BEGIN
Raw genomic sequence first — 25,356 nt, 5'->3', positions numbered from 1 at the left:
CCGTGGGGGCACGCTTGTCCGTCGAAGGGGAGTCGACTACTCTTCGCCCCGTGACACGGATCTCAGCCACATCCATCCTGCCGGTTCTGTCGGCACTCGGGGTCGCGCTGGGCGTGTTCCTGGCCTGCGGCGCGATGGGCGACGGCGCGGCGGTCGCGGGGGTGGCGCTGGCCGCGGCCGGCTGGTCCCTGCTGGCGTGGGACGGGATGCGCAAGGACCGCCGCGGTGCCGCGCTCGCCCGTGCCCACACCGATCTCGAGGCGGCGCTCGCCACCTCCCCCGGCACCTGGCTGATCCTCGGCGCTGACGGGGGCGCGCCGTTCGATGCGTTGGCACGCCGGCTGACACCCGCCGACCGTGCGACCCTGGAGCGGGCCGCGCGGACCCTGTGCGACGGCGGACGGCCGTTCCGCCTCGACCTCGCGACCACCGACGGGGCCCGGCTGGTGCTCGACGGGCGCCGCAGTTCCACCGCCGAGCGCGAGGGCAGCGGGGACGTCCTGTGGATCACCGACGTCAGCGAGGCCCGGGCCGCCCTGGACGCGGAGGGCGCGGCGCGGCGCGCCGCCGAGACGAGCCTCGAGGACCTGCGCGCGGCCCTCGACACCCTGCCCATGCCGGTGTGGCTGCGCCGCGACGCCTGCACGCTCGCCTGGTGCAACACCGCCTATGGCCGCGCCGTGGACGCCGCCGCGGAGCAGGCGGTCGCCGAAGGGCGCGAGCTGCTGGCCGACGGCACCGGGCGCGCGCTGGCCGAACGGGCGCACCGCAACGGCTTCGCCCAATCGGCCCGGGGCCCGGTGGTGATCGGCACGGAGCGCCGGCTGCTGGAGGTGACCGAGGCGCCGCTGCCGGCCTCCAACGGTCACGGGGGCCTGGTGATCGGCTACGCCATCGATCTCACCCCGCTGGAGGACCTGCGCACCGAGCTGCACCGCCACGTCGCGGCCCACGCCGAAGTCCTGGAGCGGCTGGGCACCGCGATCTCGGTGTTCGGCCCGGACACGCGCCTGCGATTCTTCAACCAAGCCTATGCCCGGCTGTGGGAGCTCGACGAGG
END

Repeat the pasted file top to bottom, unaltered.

Raw genomic sequence first — 25,356 nt, 5'->3', positions numbered from 1 at the left:
CCGTGGGGGCACGCTTGTCCGTCGAAGGGGAGTCGACTACTCTTCGCCCCGTGACACGGATCTCAGCCACATCCATCCTGCCGGTTCTGTCGGCACTCGGGGTCGCGCTGGGCGTGTTCCTGGCCTGCGGCGCGATGGGCGACGGCGCGGCGGTCGCGGGGGTGGCGCTGGCCGCGGCCGGCTGGTCCCTGCTGGCGTGGGACGGGATGCGCAAGGACCGCCGCGGTGCCGCGCTCGCCCGTGCCCACACCGATCTCGAGGCGGCGCTCGCCACCTCCCCCGGCACCTGGCTGATCCTCGGCGCTGACGGGGGCGCGCCGTTCGATGCGTTGGCACGCCGGCTGACACCCGCCGACCGTGCGACCCTGGAGCGGGCCGCGCGGACCCTGTGCGACGGCGGACGGCCGTTCCGCCTCGACCTCGCGACCACCGACGGGGCCCGGCTGGTGCTCGACGGGCGCCGCAGTTCCACCGCCGAGCGCGAGGGCAGCGGGGACGTCCTGTGGATCACCGACGTCAGCGAGGCCCGGGCCGCCCTGGACGCGGAGGGCGCGGCGCGGCGCGCCGCCGAGACGAGCCTCGAGGACCTGCGCGCGGCCCTCGACACCCTGCCCATGCCGGTGTGGCTGCGCCGCGACGCCTGCACGCTCGCCTGGTGCAACACCGCCTATGGCCGCGCCGTGGACGCCGCCGCGGAGCAGGCGGTCGCCGAAGGGCGCGAGCTGCTGGCCGACGGCACCGGGCGCGCGCTGGCCGAACGGGCGCACCGCAACGGCTTCGCCCAATCGGCCCGGGGCCCGGTGGTGATCGGCACGGAGCGCCGGCTGCTGGAGGTGACCGAGGCGCCGCTGCCGGCCTCCAACGGTCACGGGGGCCTGGTGATCGGCTACGCCATCGATCTCACCCCGCTGGAGGACCTGCGCACCGAGCTGCACCGCCACGTCGCGGCCCACGCCGAAGTCCTGGAGCGGCTGGGCACCGCGATCTCGGTGTTCGGCCCGGACACGCGCCTGCGATTCTTCAACCAAGCCTATGCCCGGCTGTGGGAGCTCGACGAGG